Friday, July 3, 2009
WIRED: European search engine start-ups face a quandary: is linking to infringing material in itself illegal?
YOU DON'T hear much about police barrelling into Google and demanding that it shut down its search engine.
Stranger things could happen though. In the UK, anti-piracy group UK-Fact arranged for a raid on website SurfTheChannel on the grounds that it was being used to access infringing material.
SurfTheChannel is, like Google, a search engine: it points to the content of other websites but does not host the content itself.
In the end, the criminal charge was dropped, although UK-Fact is continuing to pursue a civil case against the owners of SurfTheChannel.
However, its case struggles with the same problem that anyone pursuing a search engine must fight and that every search engine must fear: is linking to infringing (or illegal) material in itself illegal?
Here's the scenario. You type "torrent Star Trek movie" into the Pirate Bay and (I imagine) you'll get a list of links to files that, eventually, will allow you to download an infringing version of the latest Star Trek blockbuster.
For many people, including the judge in the recent Pirate Bay case, this showed that the Pirate Bay was a contributor to the infringement - and should therefore pay the price.
But type the same thing into Google and you will probably find the same infringing content.
So what's the difference? Should Google be thrown into jail along with the Pirate Bay founders and SurfTheChannel's service?
Any lawyer will tell you that the answer to this question takes you into murky waters, especially in Europe.
But "it depends" is hardly a business-friendly answer, especially as there is no obvious way to satisfy demands that search engines should not link to infringing content.
A decent search engine will index and identify billions of webpages, some of which are infringing and some of which are not.
Despite what rightsholders often insist, there is no way to tell whether content is infringing. Even rightsholders themselves frequently have no idea of the legal status of content.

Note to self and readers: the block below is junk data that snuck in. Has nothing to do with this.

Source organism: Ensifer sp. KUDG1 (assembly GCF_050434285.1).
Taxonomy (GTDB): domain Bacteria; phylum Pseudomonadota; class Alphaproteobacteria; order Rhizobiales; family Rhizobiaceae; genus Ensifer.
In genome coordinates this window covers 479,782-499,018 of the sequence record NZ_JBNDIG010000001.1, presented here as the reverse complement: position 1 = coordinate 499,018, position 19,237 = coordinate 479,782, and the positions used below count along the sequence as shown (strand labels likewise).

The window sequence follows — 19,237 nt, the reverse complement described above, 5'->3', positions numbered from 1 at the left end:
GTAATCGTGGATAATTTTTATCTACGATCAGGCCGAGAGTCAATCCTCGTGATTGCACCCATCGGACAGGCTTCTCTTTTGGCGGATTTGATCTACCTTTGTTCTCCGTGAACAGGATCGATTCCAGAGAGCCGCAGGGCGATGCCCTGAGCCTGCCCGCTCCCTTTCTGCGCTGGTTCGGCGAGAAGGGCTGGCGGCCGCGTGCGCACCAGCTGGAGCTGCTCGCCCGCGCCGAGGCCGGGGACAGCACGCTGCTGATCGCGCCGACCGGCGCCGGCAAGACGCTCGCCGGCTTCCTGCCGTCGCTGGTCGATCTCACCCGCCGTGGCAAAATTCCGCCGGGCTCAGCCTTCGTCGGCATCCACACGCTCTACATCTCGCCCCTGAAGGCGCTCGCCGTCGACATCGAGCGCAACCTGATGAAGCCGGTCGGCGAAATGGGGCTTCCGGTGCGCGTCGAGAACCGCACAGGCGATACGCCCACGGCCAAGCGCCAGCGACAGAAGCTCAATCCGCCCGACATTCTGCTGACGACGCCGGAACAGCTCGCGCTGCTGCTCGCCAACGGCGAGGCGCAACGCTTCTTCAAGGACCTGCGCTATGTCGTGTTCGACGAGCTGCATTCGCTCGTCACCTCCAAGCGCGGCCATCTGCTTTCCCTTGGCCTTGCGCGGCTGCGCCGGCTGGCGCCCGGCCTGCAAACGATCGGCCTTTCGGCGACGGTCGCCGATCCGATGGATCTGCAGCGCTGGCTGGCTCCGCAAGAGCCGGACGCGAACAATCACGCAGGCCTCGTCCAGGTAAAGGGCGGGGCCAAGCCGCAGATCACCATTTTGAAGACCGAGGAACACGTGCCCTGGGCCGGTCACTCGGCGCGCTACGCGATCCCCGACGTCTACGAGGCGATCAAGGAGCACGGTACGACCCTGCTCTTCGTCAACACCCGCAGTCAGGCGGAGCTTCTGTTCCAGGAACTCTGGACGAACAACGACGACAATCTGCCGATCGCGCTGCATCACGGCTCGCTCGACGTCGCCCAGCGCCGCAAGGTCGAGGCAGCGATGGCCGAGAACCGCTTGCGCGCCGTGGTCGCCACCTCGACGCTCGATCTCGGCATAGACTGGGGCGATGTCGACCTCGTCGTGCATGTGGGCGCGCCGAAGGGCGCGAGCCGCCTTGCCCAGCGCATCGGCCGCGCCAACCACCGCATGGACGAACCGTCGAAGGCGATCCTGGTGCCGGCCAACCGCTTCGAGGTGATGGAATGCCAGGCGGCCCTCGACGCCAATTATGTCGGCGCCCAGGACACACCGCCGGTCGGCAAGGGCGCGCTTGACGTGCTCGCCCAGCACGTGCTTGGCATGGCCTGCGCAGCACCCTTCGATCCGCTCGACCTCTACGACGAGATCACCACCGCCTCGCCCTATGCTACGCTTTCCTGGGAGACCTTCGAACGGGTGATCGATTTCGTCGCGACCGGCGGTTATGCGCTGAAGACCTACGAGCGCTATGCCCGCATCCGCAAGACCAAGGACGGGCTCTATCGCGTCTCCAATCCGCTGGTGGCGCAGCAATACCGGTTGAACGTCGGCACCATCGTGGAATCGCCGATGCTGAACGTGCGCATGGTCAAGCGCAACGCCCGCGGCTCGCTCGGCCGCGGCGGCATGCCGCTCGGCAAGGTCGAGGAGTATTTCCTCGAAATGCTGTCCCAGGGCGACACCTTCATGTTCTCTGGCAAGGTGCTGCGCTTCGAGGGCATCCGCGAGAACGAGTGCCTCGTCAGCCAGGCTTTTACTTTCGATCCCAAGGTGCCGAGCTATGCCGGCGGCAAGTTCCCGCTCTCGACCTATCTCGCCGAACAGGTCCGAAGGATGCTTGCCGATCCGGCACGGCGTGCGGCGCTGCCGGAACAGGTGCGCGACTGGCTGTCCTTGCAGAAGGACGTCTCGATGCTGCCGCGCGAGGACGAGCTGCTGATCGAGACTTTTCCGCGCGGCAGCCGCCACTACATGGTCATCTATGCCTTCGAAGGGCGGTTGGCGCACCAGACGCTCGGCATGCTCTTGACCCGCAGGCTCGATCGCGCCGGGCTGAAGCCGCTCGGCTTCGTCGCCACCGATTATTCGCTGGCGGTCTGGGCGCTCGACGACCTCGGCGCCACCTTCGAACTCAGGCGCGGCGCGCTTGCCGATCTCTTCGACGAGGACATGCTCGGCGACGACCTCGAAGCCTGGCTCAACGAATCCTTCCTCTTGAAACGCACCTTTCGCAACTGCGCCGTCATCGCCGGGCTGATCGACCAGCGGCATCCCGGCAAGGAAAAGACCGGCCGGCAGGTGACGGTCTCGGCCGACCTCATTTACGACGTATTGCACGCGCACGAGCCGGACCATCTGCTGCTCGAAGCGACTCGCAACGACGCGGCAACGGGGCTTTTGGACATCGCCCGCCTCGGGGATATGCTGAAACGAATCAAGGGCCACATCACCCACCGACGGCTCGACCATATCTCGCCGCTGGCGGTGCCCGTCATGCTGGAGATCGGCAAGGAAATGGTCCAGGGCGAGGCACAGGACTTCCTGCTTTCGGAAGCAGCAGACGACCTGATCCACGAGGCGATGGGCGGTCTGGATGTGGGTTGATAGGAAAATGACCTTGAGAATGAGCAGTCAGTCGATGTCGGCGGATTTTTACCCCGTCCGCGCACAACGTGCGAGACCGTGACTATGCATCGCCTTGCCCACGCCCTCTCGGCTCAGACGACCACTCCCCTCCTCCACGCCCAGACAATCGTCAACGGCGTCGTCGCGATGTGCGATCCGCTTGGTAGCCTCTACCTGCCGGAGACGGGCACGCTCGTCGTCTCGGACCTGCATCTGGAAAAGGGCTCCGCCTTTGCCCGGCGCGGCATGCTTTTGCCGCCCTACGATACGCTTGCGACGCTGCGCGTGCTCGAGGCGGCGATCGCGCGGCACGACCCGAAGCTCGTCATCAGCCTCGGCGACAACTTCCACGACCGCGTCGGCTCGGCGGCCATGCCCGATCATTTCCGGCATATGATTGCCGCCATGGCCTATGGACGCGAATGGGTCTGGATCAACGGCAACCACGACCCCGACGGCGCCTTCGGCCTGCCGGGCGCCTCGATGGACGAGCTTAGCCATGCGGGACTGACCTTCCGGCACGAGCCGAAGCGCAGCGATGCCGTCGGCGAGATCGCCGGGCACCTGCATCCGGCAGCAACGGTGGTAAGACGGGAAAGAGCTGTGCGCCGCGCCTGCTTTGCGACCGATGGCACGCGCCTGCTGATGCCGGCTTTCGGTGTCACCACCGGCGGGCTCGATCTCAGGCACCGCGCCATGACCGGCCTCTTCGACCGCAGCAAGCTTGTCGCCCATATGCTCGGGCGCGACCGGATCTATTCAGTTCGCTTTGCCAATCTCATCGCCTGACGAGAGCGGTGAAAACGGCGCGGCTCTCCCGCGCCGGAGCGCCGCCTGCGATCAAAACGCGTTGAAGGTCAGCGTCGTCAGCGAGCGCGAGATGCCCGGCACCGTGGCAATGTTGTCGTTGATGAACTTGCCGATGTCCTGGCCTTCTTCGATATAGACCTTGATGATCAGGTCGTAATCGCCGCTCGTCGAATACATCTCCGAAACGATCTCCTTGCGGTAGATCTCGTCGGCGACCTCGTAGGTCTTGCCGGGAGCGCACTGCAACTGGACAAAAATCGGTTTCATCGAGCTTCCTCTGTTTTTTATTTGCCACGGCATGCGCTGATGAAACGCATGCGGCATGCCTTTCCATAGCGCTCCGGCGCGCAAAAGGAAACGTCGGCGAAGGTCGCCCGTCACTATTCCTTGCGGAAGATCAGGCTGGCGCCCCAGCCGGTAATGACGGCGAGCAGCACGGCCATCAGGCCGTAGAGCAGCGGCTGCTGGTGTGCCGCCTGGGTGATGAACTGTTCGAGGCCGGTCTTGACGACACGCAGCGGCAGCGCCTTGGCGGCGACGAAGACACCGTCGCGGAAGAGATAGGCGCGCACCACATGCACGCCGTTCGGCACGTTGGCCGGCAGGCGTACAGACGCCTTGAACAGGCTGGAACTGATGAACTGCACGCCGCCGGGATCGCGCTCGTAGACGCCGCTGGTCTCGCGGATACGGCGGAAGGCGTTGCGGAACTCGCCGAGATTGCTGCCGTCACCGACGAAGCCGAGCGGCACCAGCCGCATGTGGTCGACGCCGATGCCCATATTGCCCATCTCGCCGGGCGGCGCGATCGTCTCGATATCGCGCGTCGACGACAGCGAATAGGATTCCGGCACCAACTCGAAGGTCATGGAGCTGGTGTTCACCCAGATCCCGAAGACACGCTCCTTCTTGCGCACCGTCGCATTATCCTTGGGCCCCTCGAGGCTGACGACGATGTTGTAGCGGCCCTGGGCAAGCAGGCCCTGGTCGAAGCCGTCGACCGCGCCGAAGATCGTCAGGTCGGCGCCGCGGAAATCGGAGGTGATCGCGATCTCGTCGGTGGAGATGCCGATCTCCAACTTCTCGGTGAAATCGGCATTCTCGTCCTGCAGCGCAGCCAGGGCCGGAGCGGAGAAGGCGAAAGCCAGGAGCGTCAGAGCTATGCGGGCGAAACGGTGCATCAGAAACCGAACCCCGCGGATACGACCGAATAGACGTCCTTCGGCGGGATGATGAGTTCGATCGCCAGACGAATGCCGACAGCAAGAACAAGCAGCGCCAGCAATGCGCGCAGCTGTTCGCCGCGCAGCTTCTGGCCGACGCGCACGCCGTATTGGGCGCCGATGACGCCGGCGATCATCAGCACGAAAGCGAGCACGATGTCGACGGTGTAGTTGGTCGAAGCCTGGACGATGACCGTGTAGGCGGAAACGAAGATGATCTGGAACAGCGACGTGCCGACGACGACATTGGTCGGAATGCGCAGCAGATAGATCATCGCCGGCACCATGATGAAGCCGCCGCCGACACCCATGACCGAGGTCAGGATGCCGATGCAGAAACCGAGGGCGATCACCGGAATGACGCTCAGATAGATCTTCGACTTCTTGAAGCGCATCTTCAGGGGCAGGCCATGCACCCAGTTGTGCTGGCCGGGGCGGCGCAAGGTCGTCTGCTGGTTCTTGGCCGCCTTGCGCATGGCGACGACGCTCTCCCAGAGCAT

To make a search engine liable for millions of links it has no way of policing would effectively kill any website that seeks to act as a complete guide to the internet.
Thankfully for big companies based in the US (and anyone trying to find their way around the internet), the situation is more settled there.
In the US, the law specifically carves out a protection against liability for "information location tools" - search engines, in other words.
It is the same sort of "safe harbour" that protects web hosting services from being sued over their customers' content and internet service providers and mobile phone companies from being penalised for making temporary caches of websites to cut down connection costs and speed up connections.
No such protection exists in Europe for search engines. However the very fact that these US search engine companies are so large and, moreover, have large subsidiaries in Europe and beyond, gives them a little more protection from midnight raids than start-ups like SurfTheChannel.
It also provides them with something of an economic advantage over any upstart European search engine.
When Bing, the new Microsoft search engine, was launched, only a few noted that its "video search" effectively embedded copyrighted content on to Microsoft's own website (try typing The Office into its video search and see what happens).
If that had been a European search engine launched by a plucky new start-up, you can bet that its lawyers would have warned them off such a feature.
This effectively means that one of the biggest selling points of Microsoft's Google competitor is out of bounds for any European contender.
We could update the European law - the e-commerce directive - to match the US's exclusions for liability.
The problem though is that big media companies like music labels and (increasingly) the newspaper industry would like the pendulum to swing the other way.
They would like companies like Google to pay a licence for linking to available content and are willing to lobby for that to be made part of European law.
If rightsholder lobbyists get away with that, it would mean even more of a lockdown for the big US companies, as only Google and its corporate contemporaries have the billions to pay for licensing the rest of the internet.
European start-ups would somehow have to find the cash to pay for every link they provided - and in advance.
Getting venture capital, always difficult in the EU, would become impossible for "information location tool" vendors.
Perhaps the best solution would be for individual countries in the EU to make themselves more business friendly.
The e-commerce directive already allows individual nations to carve out wider exceptions than those listed.
Countries like Spain, Portugal and Austria have all included some protection to search engines, as well as anyone providing a weblink to another website.
Perhaps Ireland could create its own "safe harbour" in national law for new internet start-ups.
That way, we could draw investment from other countries who want the benefit of being able to find what we need on the internet but are scared to alienate the vested interests who would rather choke it.
This article appears in the print edition of the Irish Times